Wedded union is the sum and type of every social tie. It gives rise and scope to all the nameless joys of home. It is the native field for the cultivation of all the social virtues. It provides for the due framing and checking of the overgrowth of interest in self, and for the gentle training and fostering of a growing interest in others. It unfolds the graces and charms of mutual love and imparts to the susceptible heart all the peace and joy, all the light and fire, all the frankness and life of conscious and constant purity and goodwill. Friendship, brotherly kindness, and love are still hopeful and sacred names among mankind.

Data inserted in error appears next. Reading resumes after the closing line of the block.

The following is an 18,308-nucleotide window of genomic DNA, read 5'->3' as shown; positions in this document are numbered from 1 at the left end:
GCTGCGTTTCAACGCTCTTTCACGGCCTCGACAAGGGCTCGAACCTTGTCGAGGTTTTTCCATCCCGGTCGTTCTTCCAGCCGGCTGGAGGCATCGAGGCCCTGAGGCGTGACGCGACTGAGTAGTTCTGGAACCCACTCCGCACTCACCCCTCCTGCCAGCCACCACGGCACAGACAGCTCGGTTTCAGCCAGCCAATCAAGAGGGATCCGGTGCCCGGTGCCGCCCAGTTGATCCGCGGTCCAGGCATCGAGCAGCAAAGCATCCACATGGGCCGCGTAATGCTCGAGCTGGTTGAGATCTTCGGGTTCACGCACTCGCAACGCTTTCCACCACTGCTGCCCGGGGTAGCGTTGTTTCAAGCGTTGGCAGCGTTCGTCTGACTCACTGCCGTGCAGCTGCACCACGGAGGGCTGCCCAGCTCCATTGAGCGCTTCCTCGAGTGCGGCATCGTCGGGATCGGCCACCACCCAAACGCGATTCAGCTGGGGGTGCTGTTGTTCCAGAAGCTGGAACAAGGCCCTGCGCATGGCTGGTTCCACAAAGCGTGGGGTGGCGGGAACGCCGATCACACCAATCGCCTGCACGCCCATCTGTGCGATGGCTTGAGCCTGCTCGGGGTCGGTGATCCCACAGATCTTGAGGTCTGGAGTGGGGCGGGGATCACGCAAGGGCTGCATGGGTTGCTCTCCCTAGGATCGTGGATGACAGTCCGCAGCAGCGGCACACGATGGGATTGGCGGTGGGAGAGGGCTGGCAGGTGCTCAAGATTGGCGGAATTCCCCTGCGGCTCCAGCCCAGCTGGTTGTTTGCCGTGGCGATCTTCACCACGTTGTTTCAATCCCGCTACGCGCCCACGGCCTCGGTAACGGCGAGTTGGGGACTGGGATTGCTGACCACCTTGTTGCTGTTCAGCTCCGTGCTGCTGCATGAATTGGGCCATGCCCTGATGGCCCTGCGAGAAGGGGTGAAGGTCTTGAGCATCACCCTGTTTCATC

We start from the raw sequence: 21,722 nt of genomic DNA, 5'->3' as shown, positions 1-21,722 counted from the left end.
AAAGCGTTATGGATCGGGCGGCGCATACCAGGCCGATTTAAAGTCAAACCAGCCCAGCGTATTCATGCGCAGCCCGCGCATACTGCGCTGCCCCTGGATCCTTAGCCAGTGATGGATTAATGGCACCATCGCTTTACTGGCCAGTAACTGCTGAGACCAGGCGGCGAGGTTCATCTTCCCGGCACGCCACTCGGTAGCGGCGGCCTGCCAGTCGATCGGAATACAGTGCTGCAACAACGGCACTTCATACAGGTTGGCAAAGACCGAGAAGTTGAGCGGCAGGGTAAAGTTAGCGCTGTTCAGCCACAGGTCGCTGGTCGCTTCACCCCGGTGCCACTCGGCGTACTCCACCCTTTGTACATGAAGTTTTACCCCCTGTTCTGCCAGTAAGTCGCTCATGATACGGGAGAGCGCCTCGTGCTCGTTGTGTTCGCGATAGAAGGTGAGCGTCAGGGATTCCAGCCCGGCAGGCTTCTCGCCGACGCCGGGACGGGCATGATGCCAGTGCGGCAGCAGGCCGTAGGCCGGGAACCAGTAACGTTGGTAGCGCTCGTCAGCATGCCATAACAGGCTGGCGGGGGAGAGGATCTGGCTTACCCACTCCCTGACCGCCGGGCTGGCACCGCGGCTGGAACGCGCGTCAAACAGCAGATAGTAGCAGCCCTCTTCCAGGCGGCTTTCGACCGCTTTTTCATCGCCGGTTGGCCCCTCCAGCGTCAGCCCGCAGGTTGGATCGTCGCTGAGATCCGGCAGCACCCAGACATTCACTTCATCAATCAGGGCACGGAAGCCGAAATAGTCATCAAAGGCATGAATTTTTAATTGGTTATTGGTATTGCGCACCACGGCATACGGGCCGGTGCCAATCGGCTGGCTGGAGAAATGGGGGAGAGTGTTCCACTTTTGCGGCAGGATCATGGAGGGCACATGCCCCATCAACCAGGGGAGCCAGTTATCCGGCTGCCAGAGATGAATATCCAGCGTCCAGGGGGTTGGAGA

Sabbath-keeping lifts the wedded pair, the brethren, the friends, the one-minded, up to communion with God. The joy of achievement is a feeling common to God and man. The commemoration of the auspicious beginning of a holy and happy existence will live in man while memory lasts. The anticipation also of joyful repose after the end of a work well done will gild the future while hope survives. Thus the idea of the Sabbath spans the whole of man’s existence. History and prophecy commingle in its peaceful meditations, and both are linked with God. God is the Author of all being, and the Rewarder of them that diligently seek him. This is the noble lesson of the Sabbath. Each seventh day is well spent in attending to the realization of these great thoughts.